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The Big Impact of Small Business


“Small businesses are the engines of job creation in Calgary,” says Manjit Minhas, the respected Calgary business leader, Canadian entrepreneur, co-founder and CEO of Minhas Breweries, a Dragons’ Den judge and one of the judges of Calgary’s 2017 Small Business Week (SBW) Awards.

“Their value and the role they play in our economy is sometimes underestimated because they are in fact small. But the truth is there’s nothing small about the impact they have on our economy in providing stability and diversity of industries.”

For all businesses, having a strategic business plan is a basic. For Calgary’s Small Business Week, the positive and unique strategic plan is to showcase, inspire and recognize the role and importance of small businesses in Calgary.

“Small Business Week, and particularly the awards program, is about celebrating the many contributions small businesses make to our local economy,” explains Adam Legge, president and CEO of the Calgary Chamber. “They are our neighbourhood florists, our favourite restaurants and local gyms. The Small Business Week Calgary Awards really help to shine a spotlight on these businesses.”

“We may call them small businesses, but clearly these entrepreneurs are mighty,” says Teresa Clouston, executive vice president, business and agriculture, at ATB Financial. “These nominees show what it means to be relentlessly inventive and agile while remaining steadfastly genuine to who they are. It’s small businesses – taking big chances – that make Calgary and all of Alberta such a great place to live and work.”

The exciting positivity of Calgary’s weeklong small business salute is laced with some Calgary business realities.

“The research we did this spring showed that although small businesses have felt the pinch of the downturn, small business leaders are more optimistic about the future of our economy,” Legge adds. “Small businesses are most challenged by regulations and increased taxation from all levels of government matched with consumers spending less, creating a perfect storm of higher expenses but lower revenues.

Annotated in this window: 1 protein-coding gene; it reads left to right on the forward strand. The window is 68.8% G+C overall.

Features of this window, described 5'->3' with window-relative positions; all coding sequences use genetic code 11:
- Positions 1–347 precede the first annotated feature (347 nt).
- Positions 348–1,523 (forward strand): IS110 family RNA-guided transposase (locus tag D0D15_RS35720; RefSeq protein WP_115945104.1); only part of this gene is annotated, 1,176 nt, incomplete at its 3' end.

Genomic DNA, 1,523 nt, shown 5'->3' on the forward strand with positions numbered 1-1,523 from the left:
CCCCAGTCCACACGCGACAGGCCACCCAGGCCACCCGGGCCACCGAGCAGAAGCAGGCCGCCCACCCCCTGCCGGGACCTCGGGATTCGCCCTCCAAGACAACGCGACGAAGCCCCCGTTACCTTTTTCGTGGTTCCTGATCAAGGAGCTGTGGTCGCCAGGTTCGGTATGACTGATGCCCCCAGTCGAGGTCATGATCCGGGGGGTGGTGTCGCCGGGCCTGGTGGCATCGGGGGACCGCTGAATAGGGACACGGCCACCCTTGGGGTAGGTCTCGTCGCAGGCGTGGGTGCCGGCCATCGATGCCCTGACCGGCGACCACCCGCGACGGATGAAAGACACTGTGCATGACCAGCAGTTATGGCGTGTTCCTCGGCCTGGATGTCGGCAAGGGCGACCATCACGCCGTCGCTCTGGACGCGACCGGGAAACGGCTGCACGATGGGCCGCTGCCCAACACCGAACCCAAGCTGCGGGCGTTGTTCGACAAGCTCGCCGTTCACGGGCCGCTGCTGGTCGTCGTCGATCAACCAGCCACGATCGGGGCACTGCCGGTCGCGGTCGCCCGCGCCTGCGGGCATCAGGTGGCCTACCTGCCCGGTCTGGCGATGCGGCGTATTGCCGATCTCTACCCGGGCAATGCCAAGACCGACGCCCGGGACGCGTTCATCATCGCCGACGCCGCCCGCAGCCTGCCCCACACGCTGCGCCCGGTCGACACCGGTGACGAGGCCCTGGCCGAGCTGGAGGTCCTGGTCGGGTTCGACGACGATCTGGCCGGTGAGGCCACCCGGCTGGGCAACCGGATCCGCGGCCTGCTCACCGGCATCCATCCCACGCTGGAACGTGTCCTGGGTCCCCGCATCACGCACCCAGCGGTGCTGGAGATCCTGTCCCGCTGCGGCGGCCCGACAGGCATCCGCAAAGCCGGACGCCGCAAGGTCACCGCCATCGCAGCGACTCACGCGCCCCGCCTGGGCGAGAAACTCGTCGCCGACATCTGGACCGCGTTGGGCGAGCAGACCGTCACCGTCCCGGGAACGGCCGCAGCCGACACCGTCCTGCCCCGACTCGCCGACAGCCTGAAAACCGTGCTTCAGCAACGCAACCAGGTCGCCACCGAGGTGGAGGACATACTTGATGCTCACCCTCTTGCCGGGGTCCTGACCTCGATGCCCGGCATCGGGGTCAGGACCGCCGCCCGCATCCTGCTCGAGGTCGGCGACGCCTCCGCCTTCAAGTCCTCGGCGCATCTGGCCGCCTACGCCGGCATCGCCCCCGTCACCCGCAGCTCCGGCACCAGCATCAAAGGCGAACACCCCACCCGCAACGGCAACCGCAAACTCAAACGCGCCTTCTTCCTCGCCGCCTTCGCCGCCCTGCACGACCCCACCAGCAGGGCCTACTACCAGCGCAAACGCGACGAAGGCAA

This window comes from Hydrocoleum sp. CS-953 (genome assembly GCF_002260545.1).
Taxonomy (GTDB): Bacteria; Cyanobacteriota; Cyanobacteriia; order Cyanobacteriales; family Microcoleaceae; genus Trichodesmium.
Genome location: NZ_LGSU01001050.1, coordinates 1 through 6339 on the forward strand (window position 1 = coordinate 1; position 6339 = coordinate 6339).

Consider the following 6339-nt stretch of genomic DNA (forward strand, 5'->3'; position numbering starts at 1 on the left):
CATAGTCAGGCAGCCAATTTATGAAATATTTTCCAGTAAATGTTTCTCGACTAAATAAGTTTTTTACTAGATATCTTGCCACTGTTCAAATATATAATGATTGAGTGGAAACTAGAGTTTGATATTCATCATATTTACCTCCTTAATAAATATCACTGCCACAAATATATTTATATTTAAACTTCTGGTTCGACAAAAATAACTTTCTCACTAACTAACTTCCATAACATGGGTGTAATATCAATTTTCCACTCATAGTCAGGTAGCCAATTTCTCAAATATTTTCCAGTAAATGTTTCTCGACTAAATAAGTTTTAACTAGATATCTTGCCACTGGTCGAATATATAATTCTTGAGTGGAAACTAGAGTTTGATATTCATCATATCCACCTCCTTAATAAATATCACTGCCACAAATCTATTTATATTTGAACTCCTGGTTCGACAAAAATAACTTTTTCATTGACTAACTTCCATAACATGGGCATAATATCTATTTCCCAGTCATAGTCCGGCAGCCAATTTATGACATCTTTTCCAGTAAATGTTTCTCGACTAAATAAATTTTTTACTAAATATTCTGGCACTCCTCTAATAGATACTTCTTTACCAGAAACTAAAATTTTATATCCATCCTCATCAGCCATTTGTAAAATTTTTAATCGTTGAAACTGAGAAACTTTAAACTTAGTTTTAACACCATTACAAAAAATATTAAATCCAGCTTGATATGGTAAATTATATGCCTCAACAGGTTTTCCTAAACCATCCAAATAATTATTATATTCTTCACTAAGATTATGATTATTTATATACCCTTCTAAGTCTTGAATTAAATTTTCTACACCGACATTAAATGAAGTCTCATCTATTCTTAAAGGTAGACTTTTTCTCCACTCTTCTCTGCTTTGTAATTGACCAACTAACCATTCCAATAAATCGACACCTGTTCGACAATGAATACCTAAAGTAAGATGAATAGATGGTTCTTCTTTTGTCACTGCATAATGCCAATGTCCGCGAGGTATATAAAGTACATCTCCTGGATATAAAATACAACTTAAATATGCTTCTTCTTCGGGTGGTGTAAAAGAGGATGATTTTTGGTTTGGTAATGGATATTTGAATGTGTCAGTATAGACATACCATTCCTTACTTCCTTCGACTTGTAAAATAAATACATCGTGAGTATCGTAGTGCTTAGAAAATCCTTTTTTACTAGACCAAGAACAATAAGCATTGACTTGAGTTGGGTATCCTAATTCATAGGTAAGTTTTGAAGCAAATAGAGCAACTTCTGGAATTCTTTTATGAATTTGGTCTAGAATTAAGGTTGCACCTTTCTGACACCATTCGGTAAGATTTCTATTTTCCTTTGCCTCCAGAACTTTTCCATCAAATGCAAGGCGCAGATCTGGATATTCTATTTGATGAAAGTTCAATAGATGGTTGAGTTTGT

“Many businesses have seen three or more increased costs including increasing property taxes, minimum wages, corporate taxes and expensive new regulations.”

Calgary’s SBW nominations were reviewed and judged in August, and reflected a tremendously diverse small business landscape in Calgary. The judges’ files had nominees ranging from boxing studios, coworking spaces and mobile photo booths to employee-engagement software companies and pop-up event businesses.

“What is unique this year is we are seeing a lot of newer businesses in non-traditional areas for our city: tech, creative industries and culinary entrepreneurs,” Legge notes.

The Chamber collaborates with the SBW sponsors to organize a vital (and action-packed) October 16-20 week of small business activities and events. “This year’s Small Business Week Conference will be the largest yet. We wanted to make it accessible for all entrepreneurs, especially the 7,000 who started a business in the past year. There are three parts: a big public expo and trade show; a full-day academy of learning sessions; and an Oscar-style awards show.”

“SBW is invaluable to small businesses because it provides a community to network with,” Minhas points out. “It helps find new partnerships, collaborate with like-minded individuals and companies, gain knowledge and expertise in a variety of areas currently affecting entrepreneurs and is a go-to place to get inspired and positive energy.”

Like the Oscars, it will be a top-secret, “the envelope, please,” award show on Thursday night, October 19, in the BMO Centre but a terrific list of finalists was announced last month, vying for every category from Community Impact, Innovation and Environmental Stewardship to People’s Choice and Small Business of the Year.

Small business is a key aspect of Calgary’s business uniqueness.